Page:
As a London critic noted, Wanamaker 'heaves her heart into her mouth with every line.' Electra first struck Leveaux when he was watching a documentary film about Sarajevo. One scene in particular - a young girl putting toys and chocolate on the grave of her brother - echoed the grave gifts of Electra, and he suddenly saw a way to shave away 2,000 years and make Sophocles' work relevant to our times. A spare, accessible new adaptation by Frank (Someone Who'll Watch Over Me) McGuinness, who streamlined A Doll's House for Janet McTeer's award-winning revival, seconded this modern sensibility.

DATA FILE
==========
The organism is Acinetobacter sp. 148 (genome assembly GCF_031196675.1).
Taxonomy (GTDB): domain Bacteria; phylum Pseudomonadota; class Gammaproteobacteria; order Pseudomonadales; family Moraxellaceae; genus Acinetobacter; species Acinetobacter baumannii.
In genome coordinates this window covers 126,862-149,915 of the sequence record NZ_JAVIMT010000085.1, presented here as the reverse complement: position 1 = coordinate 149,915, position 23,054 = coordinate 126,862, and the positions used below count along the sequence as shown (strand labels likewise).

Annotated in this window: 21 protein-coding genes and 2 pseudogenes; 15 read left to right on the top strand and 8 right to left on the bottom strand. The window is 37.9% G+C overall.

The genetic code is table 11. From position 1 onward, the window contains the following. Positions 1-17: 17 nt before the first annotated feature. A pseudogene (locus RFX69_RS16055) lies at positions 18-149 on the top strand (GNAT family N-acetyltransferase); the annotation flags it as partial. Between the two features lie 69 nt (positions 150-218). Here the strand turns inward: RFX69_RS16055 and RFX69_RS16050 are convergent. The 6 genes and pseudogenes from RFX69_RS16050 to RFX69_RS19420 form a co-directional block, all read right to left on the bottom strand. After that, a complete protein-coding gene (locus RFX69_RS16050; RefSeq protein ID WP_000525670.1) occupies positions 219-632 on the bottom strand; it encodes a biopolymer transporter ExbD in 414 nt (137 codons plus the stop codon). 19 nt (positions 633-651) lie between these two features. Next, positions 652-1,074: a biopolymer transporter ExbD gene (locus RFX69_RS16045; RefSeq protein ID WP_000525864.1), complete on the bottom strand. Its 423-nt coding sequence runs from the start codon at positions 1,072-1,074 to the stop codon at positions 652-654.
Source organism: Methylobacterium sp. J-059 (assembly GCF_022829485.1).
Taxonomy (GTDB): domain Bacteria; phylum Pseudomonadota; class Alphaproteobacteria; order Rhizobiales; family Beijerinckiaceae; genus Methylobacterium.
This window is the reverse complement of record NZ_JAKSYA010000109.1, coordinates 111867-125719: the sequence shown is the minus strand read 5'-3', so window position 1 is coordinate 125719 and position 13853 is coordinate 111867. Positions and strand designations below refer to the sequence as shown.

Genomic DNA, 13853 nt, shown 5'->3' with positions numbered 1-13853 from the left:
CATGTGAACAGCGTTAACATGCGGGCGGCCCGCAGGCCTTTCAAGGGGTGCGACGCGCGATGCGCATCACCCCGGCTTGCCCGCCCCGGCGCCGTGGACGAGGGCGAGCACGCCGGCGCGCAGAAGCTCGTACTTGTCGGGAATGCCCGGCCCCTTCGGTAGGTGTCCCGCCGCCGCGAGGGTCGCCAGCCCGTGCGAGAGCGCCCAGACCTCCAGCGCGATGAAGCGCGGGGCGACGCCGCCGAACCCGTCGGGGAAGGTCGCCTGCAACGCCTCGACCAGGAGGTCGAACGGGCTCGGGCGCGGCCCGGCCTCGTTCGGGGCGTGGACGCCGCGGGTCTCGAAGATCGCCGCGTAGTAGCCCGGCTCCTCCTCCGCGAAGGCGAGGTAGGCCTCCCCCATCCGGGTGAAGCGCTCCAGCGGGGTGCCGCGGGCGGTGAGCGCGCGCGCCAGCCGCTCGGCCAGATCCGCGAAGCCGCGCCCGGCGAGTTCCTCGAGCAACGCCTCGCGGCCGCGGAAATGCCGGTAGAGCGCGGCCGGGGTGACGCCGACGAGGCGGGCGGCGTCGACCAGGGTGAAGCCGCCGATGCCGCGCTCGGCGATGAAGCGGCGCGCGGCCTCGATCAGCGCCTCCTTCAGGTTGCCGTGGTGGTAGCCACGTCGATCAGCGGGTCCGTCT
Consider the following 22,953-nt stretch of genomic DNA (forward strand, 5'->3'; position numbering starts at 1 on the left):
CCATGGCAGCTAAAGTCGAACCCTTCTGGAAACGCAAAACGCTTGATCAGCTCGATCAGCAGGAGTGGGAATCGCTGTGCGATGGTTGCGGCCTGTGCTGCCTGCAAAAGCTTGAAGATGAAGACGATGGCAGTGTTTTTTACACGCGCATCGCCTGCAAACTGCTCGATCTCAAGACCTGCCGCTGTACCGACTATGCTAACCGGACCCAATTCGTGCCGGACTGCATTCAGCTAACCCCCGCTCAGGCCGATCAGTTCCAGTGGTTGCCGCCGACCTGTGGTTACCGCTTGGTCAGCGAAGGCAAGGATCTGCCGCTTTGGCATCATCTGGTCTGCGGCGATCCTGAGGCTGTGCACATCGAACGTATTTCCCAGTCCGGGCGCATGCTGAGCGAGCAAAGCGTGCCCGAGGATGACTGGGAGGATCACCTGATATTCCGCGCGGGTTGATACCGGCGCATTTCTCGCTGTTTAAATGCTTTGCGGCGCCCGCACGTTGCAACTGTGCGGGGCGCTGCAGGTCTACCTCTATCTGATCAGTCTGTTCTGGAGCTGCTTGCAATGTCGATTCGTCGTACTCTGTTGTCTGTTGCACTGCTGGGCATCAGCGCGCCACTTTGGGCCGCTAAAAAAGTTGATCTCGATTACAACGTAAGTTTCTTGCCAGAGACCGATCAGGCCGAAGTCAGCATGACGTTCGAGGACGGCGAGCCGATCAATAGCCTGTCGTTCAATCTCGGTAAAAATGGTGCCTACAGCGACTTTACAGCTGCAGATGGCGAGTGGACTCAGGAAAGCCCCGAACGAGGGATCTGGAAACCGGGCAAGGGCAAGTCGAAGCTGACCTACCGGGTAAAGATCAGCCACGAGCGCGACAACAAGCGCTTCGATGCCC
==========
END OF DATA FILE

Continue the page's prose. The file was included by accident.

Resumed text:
All these elements came together in August 1997, when Leveaux launched his Wanamaker haymaker at Chichester's Minerva Theatre; then he moved it on to London's Donmar Warehouse for more acclaim. That one-two punch was followed last Fall with a McCarter Theatre production (Princeton, NJ) in which he surrounded his star with a class cast that includes Claire Bloom (Clytemnestra), Michael Cumpsty (Orestes), Pat Carroll (Chorus of Mycenae), Stephen Spinella (Servant to Orestes), Marin Hinkle (Chrysothemis), and Daniel Oreskes (Aegisthus). The triumphantly cheered results begged for Broadway - and got it!